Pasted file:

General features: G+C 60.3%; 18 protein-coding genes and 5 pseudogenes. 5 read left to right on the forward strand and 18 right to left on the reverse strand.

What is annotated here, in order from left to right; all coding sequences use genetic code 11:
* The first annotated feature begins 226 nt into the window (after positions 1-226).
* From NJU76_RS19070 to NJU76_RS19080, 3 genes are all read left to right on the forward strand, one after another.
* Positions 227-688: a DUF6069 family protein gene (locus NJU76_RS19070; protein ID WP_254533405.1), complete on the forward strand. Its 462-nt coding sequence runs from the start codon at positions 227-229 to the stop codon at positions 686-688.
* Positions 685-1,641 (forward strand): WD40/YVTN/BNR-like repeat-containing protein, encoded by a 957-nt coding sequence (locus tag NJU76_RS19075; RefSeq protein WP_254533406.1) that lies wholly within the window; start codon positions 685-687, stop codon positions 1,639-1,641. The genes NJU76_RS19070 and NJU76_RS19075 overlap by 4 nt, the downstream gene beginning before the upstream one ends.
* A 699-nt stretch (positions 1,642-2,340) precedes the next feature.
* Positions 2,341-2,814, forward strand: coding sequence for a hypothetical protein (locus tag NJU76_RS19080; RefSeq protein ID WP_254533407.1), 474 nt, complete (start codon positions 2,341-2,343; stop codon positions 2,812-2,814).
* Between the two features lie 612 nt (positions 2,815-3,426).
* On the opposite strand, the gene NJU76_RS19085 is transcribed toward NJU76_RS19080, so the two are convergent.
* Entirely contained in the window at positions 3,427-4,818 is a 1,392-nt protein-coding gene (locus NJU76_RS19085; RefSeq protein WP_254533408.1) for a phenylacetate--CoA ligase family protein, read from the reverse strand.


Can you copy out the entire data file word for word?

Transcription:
General features: G+C 60.3%; 18 protein-coding genes and 5 pseudogenes. 5 read left to right on the forward strand and 18 right to left on the reverse strand.

What is annotated here, in order from left to right; all coding sequences use genetic code 11:
* The first annotated feature begins 226 nt into the window (after positions 1-226).
* From NJU76_RS19070 to NJU76_RS19080, 3 genes are all read left to right on the forward strand, one after another.
* Positions 227-688: a DUF6069 family protein gene (locus NJU76_RS19070; protein ID WP_254533405.1), complete on the forward strand. Its 462-nt coding sequence runs from the start codon at positions 227-229 to the stop codon at positions 686-688.
* Positions 685-1,641 (forward strand): WD40/YVTN/BNR-like repeat-containing protein, encoded by a 957-nt coding sequence (locus tag NJU76_RS19075; RefSeq protein WP_254533406.1) that lies wholly within the window; start codon positions 685-687, stop codon positions 1,639-1,641. The genes NJU76_RS19070 and NJU76_RS19075 overlap by 4 nt, the downstream gene beginning before the upstream one ends.
* A 699-nt stretch (positions 1,642-2,340) precedes the next feature.
* Positions 2,341-2,814, forward strand: coding sequence for a hypothetical protein (locus tag NJU76_RS19080; RefSeq protein ID WP_254533407.1), 474 nt, complete (start codon positions 2,341-2,343; stop codon positions 2,812-2,814).
* Between the two features lie 612 nt (positions 2,815-3,426).
* On the opposite strand, the gene NJU76_RS19085 is transcribed toward NJU76_RS19080, so the two are convergent.
* Entirely contained in the window at positions 3,427-4,818 is a 1,392-nt protein-coding gene (locus NJU76_RS19085; RefSeq protein WP_254533408.1) for a phenylacetate--CoA ligase family protein, read from the reverse strand.